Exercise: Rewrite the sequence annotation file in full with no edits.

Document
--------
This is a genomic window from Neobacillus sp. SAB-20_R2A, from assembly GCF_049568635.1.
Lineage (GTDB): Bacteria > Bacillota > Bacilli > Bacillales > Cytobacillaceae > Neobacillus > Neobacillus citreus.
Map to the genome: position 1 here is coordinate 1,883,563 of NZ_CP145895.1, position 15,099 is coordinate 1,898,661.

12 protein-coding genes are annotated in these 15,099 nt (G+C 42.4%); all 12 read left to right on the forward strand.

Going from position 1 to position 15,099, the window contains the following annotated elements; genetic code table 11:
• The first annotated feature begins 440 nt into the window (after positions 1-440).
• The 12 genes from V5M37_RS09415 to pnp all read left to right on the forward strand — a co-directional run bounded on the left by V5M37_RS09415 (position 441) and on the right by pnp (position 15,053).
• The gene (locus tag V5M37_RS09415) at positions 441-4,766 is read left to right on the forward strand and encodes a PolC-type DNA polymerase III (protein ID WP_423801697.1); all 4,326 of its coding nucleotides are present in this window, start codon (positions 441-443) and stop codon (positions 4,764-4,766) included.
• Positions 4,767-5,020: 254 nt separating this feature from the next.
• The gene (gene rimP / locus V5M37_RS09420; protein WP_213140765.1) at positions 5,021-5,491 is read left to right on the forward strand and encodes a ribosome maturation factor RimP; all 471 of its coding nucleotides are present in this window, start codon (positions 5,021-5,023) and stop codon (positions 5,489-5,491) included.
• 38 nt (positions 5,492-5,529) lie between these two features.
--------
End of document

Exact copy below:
This is a genomic window from Neobacillus sp. SAB-20_R2A, from assembly GCF_049568635.1.
Lineage (GTDB): Bacteria > Bacillota > Bacilli > Bacillales > Cytobacillaceae > Neobacillus > Neobacillus citreus.
Map to the genome: position 1 here is coordinate 1,883,563 of NZ_CP145895.1, position 15,099 is coordinate 1,898,661.

12 protein-coding genes are annotated in these 15,099 nt (G+C 42.4%); all 12 read left to right on the forward strand.

Going from position 1 to position 15,099, the window contains the following annotated elements; genetic code table 11:
• The first annotated feature begins 440 nt into the window (after positions 1-440).
• The 12 genes from V5M37_RS09415 to pnp all read left to right on the forward strand — a co-directional run bounded on the left by V5M37_RS09415 (position 441) and on the right by pnp (position 15,053).
• The gene (locus tag V5M37_RS09415) at positions 441-4,766 is read left to right on the forward strand and encodes a PolC-type DNA polymerase III (protein ID WP_423801697.1); all 4,326 of its coding nucleotides are present in this window, start codon (positions 441-443) and stop codon (positions 4,764-4,766) included.
• Positions 4,767-5,020: 254 nt separating this feature from the next.
• The gene (gene rimP / locus V5M37_RS09420; protein WP_213140765.1) at positions 5,021-5,491 is read left to right on the forward strand and encodes a ribosome maturation factor RimP; all 471 of its coding nucleotides are present in this window, start codon (positions 5,021-5,023) and stop codon (positions 5,489-5,491) included.
• 38 nt (positions 5,492-5,529) lie between these two features.